The world is burning, and many more of us witness disasters. Some terrible yet beautiful, others mere horrors. All stealing from us. Hirshfield begins by naming a fire which incinerated scores. Homes, vineyards, trees, grasses, animals, people and anything else imaginable scorched if not vaporized for miles. This is the titular "Sonoma Fire." It was fought by the bravest of the brave, which included prisoners who made as little as $3/hr in a grotesque, murderous, and insolent violation of human rights. The world is burning.

Sonoma Fire (from Poetry)
Jane Hirshfield

Large moon the deep orange of embers.  
Also the scent.
The griefs of others—beautiful, at a distance.

In "Fire and Ice," Frost links "desire" with "fire:" "From what I've tasted of desire / I hold with those who favor fire." Is the sheer destructiveness of the fire, our inability to address its cause, our ignorance of who and what helps—is all that "desire?" On the one hand, great evils nowadays are the same thing, over and over. Harass enough women online, misogyny becomes normalized. Have enough mass shootings, lawmakers become desensitized and incapable. Etc. On the other hand, the details matter. It does matter how neo-Nazis target others on platforms because platforms have Terms of Service which can be used to fight back. An AR-15 is exceptionally deadly compared to other firearms, which brings many gun owners to gun control. There can be amelioration of our ills, but it feels like the scope and extent of the fire will end it all. It's never as simple as one thing, say "desire," even if that's the proximate cause.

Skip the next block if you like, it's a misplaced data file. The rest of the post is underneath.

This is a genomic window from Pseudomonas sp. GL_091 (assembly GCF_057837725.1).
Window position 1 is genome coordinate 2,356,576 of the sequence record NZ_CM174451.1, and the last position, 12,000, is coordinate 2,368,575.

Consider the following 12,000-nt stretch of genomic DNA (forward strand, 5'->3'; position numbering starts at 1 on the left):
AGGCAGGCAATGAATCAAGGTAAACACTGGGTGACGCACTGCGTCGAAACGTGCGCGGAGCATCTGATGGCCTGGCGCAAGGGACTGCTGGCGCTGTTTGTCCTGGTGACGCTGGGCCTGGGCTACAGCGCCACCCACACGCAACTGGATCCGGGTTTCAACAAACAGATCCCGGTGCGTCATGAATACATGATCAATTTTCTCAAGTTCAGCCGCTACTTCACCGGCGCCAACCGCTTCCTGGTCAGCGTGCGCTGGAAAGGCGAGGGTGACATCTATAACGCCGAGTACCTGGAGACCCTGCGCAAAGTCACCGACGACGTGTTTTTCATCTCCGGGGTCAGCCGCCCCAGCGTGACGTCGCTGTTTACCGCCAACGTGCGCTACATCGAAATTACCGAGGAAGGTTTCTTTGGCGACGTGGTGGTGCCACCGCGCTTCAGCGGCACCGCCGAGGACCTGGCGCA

The fire, raging. The "[l]arge moon the deep orange of embers. "The deep orange of embers" always compels. When I was younger, I remember staring at those sparks flying around after a small fire, most arresting when they settled. Their glow was otherworldly. Matter had transformed completely, maybe displaying its true energy. Now Hirshfield presents that glow upon the moon itself. A ghastly beauty. An unconcern, a tragedy so massive, it calls out to the solar system.

Then her attention shifts. "Also the scent." She's been visually overwhelmed by the color orange. Is the scent also orange? It is possible to speak of the smell of smoke as good. I can believe in the midst of disaster there are a few pleasant wafts here and there, but smoke from a wildfire will choke everything. After the fire is gone, the smell lasts for some time. So, yes, a "scent"—a smoke—could also be "the deep orange of embers." Anything initially impressive—a beautiful glow, a hint of incense—is reduced by the fact of devastation.

What does awareness of the scale of loss mean? "The griefs of others—beautiful, at a distance." We know many others are suffering. That their lives, each as rich as any given universe, are flooded with loss and death. The moral moment is peculiar. I want, like Hirshfield, to see the whole fire, to sense the enormity of the wound. I want this so I do not diminish anyone's pain in the least. But that leads to a nearly sublime image, like seeing natural patterns or a wonder like Denali. However, a hint of the messiness of smell, a reminder of everyday problems like taking out the trash, can lead back to each and every grief. That, of course, is a topic for other poems.